For arrogance and hatred are the wares

Peddled in the thoroughfares.

How but in custom and in ceremony

Are innocence and beauty born?

Ceremony’s a name for the rich horn,

And custom for the spreading laurel tree.

                                      By W. B. Yeats 

An introduction and occasion of the poem

A prayer for my daughter is an intensely personal poem. Written in 1919, a few weeks after Yeats daughter Anne was born, this poem speaks about the anxiety felt for the well-being of his daughter as also about the anxiety shared by all fathers all over the world torn by war and greed. He thinks how his daughter will face the coarse and vulgar world. He imagines the war drums which forecast the struggle for survival. He thinks that the cruelty of man is more dangerous than the murderous innocence of the sea. He believes that she can protect herself by cultivating virtues of nobility and courtesy. He prays that his daughter should have beauty but not vanity. He wants his daughter to have happy and innocent thoughts in her mind. She should scatter her happiness all around. Her soul should flourish like a flourishing tree. He wants his daughter to be free from hatred and to shun strong or stubborn opinion on any subject – political or otherwise. He wants innocence to replace hatred. It will give inner peace to his daughter. He wishes his daughter to get married in a good aristocratic family and lead a happy life.

Summary of the poem

The poet expresses deep concern for his infant daughter who sleeps in a cradle. The roof-levelling strong wind is blowing outside. She is well covered and protected from the onslaughts of violent wind. He paces up and down and prays for the well-being of his daughter. The strong wind makes the poet gloomy. He thinks how his daughter will face the coarse and vulgar world. He imagines the war drums which forecast ht struggle for survival. He thinks that the cruelty of man is more dangerous that the murderous innocence of the sea. She must protect herself by a shield. The shield stands for qualities and virtues. So the poet wants his daughter to be virtuous and good. The poet prays that his daughter should have beauty and not vanity. Helen, the most beautiful woman, eloped with Prince Paris of troy and this resulted in the destruction of troy. Similarly, Aphrodite (Venus) married Hephaestus, the lame blacksmith of the gods, unwisely and betrayed him later on. Maud Gonne (the poet’s beloved) married a worthless man MacBride and remained unhappy. Thus, the poet wants his daughter to inculcate the virtues of courtesy and humility. The heats of people can be won by courtesy. Even those who are not very beautiful can win the hearts of others by showing courtesy. Virtues in a woman are more important than physical beauty. 

The poet wants his daughter to have happy and innocent thoughts in her mind. She should scatter her happiness all round. Her soul should flourish like a flourishing tree which gives comforts to all. He considers hatred as the worst of all evils. So he prays that his daughter should be free from this evil. If the person does not entertain hatred, no misfortunes can possible ruin his happiness. Then he thinks that intellectual hatred is the worst kind of hatred. It is the worst flaw in a person’s character. So he wants his daughter to shun strong or stubborn opinions on any subject – political or otherwise. The poet says that Maud Gonne, an extremely beautiful woman, wasted her aristocratic traditions in political arguments. If hatred is replaces by innocence, it can bring happiness to all. It will give inner peace to his daughter. The poet wishes that his daughter gets married in a good aristocratic family which observes traditional manners and courtesies. Hatred and arrogance will have no place in that family. Arrogance and hatred are the traits of masses. Beauty and innocence come from established traditions. His love for traditional aristocratic values is reflected in the poem. He wants his daughter to follow the traditional norms and values.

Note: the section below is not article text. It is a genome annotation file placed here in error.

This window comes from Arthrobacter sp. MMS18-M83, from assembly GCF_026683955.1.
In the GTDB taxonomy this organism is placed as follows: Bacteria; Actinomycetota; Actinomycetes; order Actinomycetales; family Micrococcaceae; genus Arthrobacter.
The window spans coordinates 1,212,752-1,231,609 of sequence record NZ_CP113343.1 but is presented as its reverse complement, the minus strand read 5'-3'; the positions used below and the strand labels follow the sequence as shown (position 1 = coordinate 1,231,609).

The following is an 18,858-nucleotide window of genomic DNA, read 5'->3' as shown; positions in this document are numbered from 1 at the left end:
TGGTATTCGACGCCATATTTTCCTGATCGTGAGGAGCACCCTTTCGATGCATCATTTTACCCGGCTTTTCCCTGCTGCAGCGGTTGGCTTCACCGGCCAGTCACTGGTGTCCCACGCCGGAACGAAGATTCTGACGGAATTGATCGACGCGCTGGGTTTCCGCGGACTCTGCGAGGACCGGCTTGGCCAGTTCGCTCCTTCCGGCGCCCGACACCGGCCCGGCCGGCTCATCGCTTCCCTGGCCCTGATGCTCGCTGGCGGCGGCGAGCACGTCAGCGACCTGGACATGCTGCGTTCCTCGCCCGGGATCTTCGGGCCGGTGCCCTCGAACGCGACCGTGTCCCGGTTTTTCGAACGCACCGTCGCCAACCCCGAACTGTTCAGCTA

englishpoetsummary.blogspot.com

Your daughter is a precious gift from God and you want to do all that you can to protect her, encourage her, and build her confidence. One of the greatest tools we have as a parent is prayer! The below prayers on various topics such as self worth, wisdom, purity, and protection, can help you find the words to pray over your daughter. When you are worried and anxious about your daughter’s life and choices, you can cast your cares on Jesus and find peace knowing that He has a plan for good! Be encouraged that God moves through prayer and you can equip yourself and your daughter with wisdom.

Prayer for your Daughter’s Heart

Dear Lord, I know that Your Word does not return void and I’m believing great things for my daughter today:
1. Let her learn early in life that to obey You, God, is the best way to the life her heart truly desires (1 Samuel 15:22).
2. May she find comfort in Your ability, God, to reach her, hold her and rescue her (2 Samuel 22:17-18).
3. Let her find confidence in You, God, even when hard times come and she doesn’t know what to do, by keeping her eyes fixed on You (2 Chronicles 20:12).
4. May she keep herself under control and not give full vent to people and situations that anger her (Proverbs 29:11).